Take the 2-minute tour ×
Ask Ubuntu is a question and answer site for Ubuntu users and developers. It's 100% free, no registration required.

I accidently created a file named ??q:q and i can't remove it.

rm '??q:q' or rm '\?\?q\:q' (To escape the ?) says No such file or directory

Another interesting thing: in ls it shows the name as ??q:q. But when I type rm <tab><tab> is says ^?^?q:q (I tried to remove it with this name, too)

share|improve this question
    
Just tested this - but rm \?\?q\:q works... (without the quotes) –  Wilf Dec 11 '13 at 10:41
    
I think the problem is the way I created the file, which I sadly can't remember. When I type rm <tab><tab> the filename is different. If i just create a File with ne name ??q:q, a simple rm` will work –  0xAffe Dec 11 '13 at 10:46
    
what does ls -l show for the file? –  Wilf Dec 11 '13 at 10:50
    
it shows ??q:q –  0xAffe Dec 11 '13 at 10:51
    
For the permissions - like -rw-rw-r--. 1 wilf wilf 0 Dec 11 10:54 ??q:q –  Wilf Dec 11 '13 at 10:54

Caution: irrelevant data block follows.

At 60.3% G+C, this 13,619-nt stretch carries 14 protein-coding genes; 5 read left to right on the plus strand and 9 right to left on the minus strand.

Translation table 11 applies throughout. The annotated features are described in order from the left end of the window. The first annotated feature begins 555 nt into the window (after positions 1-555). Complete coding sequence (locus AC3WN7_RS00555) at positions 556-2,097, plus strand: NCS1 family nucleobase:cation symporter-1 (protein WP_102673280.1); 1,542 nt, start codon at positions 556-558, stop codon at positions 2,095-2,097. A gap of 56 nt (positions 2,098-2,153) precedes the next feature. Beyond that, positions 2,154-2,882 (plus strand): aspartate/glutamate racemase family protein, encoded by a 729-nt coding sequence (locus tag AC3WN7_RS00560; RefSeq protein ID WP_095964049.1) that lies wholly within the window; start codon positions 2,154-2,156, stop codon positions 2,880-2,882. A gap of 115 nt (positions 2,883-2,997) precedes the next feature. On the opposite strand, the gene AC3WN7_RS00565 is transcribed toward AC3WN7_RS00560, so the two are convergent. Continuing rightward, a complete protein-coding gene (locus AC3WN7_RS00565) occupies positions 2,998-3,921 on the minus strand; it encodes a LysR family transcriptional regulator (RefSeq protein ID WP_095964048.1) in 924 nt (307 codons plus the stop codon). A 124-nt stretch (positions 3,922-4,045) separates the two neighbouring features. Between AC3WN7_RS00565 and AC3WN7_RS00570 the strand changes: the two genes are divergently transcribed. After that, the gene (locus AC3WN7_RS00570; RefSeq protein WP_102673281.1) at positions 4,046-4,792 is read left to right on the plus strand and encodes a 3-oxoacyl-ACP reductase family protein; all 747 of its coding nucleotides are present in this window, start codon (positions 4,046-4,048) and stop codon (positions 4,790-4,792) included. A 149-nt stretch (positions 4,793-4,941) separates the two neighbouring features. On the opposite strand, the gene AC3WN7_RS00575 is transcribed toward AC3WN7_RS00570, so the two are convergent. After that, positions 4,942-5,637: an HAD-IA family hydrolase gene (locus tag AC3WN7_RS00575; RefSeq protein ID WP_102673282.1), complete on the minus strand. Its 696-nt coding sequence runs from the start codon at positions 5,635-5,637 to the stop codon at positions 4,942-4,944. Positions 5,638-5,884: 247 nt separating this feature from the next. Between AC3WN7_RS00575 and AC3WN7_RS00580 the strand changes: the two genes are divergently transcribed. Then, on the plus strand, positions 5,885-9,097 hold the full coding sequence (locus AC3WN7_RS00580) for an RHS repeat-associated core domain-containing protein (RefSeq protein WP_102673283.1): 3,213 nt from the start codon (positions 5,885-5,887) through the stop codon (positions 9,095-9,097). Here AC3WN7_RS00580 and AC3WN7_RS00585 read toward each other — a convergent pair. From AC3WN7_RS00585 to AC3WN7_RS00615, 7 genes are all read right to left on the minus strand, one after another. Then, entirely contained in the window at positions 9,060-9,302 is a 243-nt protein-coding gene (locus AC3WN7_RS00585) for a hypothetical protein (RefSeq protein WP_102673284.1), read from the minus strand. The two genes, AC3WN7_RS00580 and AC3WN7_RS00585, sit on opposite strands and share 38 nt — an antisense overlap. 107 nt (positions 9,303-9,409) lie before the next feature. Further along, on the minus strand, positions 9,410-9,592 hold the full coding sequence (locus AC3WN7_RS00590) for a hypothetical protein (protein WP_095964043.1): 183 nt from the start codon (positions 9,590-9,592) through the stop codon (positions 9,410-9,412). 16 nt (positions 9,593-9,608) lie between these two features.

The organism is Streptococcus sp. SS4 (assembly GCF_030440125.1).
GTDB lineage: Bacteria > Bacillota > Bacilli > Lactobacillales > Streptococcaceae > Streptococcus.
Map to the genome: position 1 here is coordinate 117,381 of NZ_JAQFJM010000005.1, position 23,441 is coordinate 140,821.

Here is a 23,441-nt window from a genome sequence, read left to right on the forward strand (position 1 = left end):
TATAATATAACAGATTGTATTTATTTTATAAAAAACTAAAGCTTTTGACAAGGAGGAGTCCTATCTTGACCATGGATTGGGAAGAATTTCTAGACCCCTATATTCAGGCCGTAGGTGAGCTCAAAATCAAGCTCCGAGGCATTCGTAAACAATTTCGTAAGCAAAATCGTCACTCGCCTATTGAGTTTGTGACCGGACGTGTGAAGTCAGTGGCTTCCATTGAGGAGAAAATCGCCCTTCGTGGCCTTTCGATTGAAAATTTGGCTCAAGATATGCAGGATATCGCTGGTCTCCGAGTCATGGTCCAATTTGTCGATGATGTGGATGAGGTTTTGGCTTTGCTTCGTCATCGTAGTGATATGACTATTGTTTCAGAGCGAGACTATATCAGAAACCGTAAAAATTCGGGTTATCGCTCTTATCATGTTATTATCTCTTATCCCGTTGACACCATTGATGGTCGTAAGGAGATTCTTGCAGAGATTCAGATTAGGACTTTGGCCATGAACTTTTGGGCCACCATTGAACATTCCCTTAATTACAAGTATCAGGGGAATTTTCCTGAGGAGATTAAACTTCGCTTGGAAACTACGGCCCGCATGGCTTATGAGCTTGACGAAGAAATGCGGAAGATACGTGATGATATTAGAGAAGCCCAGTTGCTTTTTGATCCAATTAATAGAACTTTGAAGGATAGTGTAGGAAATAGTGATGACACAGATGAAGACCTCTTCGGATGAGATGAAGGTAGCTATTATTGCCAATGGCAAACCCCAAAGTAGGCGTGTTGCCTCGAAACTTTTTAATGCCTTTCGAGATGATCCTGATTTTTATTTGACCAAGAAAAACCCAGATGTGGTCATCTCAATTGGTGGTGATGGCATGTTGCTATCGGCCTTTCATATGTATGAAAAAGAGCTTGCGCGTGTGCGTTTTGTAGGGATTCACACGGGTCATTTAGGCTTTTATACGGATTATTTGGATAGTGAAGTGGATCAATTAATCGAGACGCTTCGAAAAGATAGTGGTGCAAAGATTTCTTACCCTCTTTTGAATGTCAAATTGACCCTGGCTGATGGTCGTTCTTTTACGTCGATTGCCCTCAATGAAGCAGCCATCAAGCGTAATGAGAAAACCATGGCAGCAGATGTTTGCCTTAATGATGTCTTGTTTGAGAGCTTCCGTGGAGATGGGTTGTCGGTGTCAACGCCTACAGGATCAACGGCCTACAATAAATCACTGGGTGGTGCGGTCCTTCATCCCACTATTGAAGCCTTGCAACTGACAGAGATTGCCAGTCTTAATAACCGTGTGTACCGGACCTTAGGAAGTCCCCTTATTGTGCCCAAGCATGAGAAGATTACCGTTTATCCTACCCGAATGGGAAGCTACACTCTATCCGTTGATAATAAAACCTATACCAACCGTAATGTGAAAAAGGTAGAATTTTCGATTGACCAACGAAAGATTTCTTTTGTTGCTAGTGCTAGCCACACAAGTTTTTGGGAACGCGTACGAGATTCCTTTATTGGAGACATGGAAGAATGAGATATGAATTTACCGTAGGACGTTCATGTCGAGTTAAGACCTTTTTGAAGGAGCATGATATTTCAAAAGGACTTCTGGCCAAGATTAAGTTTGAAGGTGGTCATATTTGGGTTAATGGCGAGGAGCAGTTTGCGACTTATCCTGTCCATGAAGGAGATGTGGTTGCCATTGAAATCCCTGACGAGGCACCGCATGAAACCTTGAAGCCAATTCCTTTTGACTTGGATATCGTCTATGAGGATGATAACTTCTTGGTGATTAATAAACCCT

2 Answers 2

rm has the -- option, which makes rm treat everything behind those two dashes as the filename.

Thus, using

rm -- ??q:q

should remove the file.

Tested using bash 4.2.45 on Ubuntu 13.10.

share|improve this answer
    
Note: this command will also remove a file named XXq:q. To prevent that, quote it. I guess that the file is not really named (question mark)(question mark)q:q, but that that the filename is invalid for the configured character set. In that case, wildcards may work (try it first with ls -ld *q:q!), and otherwise use the find inode trick from falconer. –  Lekensteyn Dec 11 '13 at 11:17

If drc's answer didn't work then try deleting it by the inode number:

  1. Find out the inode number of the file with ls -i, eg. 123456

  2. Remove:

    find . -inum 123456 -exec rm -i {} \;
    
share|improve this answer
    
It is safer if it prints back the filename what we want to delete. –  falconer Dec 11 '13 at 11:02
1  
@AvinashRaj The filename that appears visually does not have to be the real filename. For fun, create a file consisting of all bytes 1 to 256 (excluding the / because it is a directory separator): touch "$(python2 -c 'print("".join(chr(i) if i!=ord("/") else "" for i in range(1,256)))')" –  Lekensteyn Dec 11 '13 at 11:22
    
@Lekensteyn that's my guess too that these aren't real question marks. –  falconer Dec 11 '13 at 11:26

Your Answer

 
discard

By posting your answer, you agree to the privacy policy and terms of service.

Not the answer you're looking for? Browse other questions tagged or ask your own question.